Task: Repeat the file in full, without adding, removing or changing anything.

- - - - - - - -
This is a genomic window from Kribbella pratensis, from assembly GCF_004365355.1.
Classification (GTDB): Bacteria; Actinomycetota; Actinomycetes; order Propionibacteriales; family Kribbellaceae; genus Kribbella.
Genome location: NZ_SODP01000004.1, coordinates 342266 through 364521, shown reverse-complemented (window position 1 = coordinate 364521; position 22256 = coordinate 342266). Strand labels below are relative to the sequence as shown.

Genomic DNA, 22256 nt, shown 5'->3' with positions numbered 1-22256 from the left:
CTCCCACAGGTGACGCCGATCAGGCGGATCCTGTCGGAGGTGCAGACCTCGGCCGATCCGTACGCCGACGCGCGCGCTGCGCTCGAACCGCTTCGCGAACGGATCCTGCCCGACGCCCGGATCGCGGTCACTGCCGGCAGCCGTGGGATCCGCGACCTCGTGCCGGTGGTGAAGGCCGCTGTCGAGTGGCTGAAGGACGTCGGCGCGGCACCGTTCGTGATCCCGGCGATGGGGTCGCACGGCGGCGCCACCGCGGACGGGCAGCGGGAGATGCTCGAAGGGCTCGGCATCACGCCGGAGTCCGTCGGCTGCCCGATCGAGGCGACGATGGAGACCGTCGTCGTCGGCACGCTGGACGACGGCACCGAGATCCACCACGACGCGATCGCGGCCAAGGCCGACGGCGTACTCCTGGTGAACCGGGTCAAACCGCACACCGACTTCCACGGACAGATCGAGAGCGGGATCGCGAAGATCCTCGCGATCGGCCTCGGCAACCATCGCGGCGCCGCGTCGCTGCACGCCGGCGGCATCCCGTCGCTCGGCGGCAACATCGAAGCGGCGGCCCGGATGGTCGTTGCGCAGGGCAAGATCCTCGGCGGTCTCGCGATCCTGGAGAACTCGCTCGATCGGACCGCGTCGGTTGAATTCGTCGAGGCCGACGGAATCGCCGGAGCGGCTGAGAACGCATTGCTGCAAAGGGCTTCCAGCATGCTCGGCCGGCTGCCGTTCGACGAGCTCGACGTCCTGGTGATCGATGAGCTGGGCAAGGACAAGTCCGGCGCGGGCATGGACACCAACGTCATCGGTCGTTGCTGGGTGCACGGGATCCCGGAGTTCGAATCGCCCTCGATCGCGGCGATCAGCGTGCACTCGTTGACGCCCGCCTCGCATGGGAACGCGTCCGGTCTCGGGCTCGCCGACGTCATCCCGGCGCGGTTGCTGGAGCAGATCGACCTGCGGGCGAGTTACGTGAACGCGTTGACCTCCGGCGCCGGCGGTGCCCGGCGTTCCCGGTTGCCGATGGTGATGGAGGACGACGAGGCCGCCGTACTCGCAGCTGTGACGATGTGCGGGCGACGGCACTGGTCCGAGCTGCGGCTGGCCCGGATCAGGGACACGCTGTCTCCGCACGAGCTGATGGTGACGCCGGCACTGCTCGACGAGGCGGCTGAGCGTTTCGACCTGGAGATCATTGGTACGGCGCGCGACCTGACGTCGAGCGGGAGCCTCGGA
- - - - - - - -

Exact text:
This is a genomic window from Kribbella pratensis, from assembly GCF_004365355.1.
Classification (GTDB): Bacteria; Actinomycetota; Actinomycetes; order Propionibacteriales; family Kribbellaceae; genus Kribbella.
Genome location: NZ_SODP01000004.1, coordinates 342266 through 364521, shown reverse-complemented (window position 1 = coordinate 364521; position 22256 = coordinate 342266). Strand labels below are relative to the sequence as shown.

Genomic DNA, 22256 nt, shown 5'->3' with positions numbered 1-22256 from the left:
CTCCCACAGGTGACGCCGATCAGGCGGATCCTGTCGGAGGTGCAGACCTCGGCCGATCCGTACGCCGACGCGCGCGCTGCGCTCGAACCGCTTCGCGAACGGATCCTGCCCGACGCCCGGATCGCGGTCACTGCCGGCAGCCGTGGGATCCGCGACCTCGTGCCGGTGGTGAAGGCCGCTGTCGAGTGGCTGAAGGACGTCGGCGCGGCACCGTTCGTGATCCCGGCGATGGGGTCGCACGGCGGCGCCACCGCGGACGGGCAGCGGGAGATGCTCGAAGGGCTCGGCATCACGCCGGAGTCCGTCGGCTGCCCGATCGAGGCGACGATGGAGACCGTCGTCGTCGGCACGCTGGACGACGGCACCGAGATCCACCACGACGCGATCGCGGCCAAGGCCGACGGCGTACTCCTGGTGAACCGGGTCAAACCGCACACCGACTTCCACGGACAGATCGAGAGCGGGATCGCGAAGATCCTCGCGATCGGCCTCGGCAACCATCGCGGCGCCGCGTCGCTGCACGCCGGCGGCATCCCGTCGCTCGGCGGCAACATCGAAGCGGCGGCCCGGATGGTCGTTGCGCAGGGCAAGATCCTCGGCGGTCTCGCGATCCTGGAGAACTCGCTCGATCGGACCGCGTCGGTTGAATTCGTCGAGGCCGACGGAATCGCCGGAGCGGCTGAGAACGCATTGCTGCAAAGGGCTTCCAGCATGCTCGGCCGGCTGCCGTTCGACGAGCTCGACGTCCTGGTGATCGATGAGCTGGGCAAGGACAAGTCCGGCGCGGGCATGGACACCAACGTCATCGGTCGTTGCTGGGTGCACGGGATCCCGGAGTTCGAATCGCCCTCGATCGCGGCGATCAGCGTGCACTCGTTGACGCCCGCCTCGCATGGGAACGCGTCCGGTCTCGGGCTCGCCGACGTCATCCCGGCGCGGTTGCTGGAGCAGATCGACCTGCGGGCGAGTTACGTGAACGCGTTGACCTCCGGCGCCGGCGGTGCCCGGCGTTCCCGGTTGCCGATGGTGATGGAGGACGACGAGGCCGCCGTACTCGCAGCTGTGACGATGTGCGGGCGACGGCACTGGTCCGAGCTGCGGCTGGCCCGGATCAGGGACACGCTGTCTCCGCACGAGCTGATGGTGACGCCGGCACTGCTCGACGAGGCGGCTGAGCGTTTCGACCTGGAGATCATTGGTACGGCGCGCGACCTGACGTCGAGCGGGAGCCTCGGA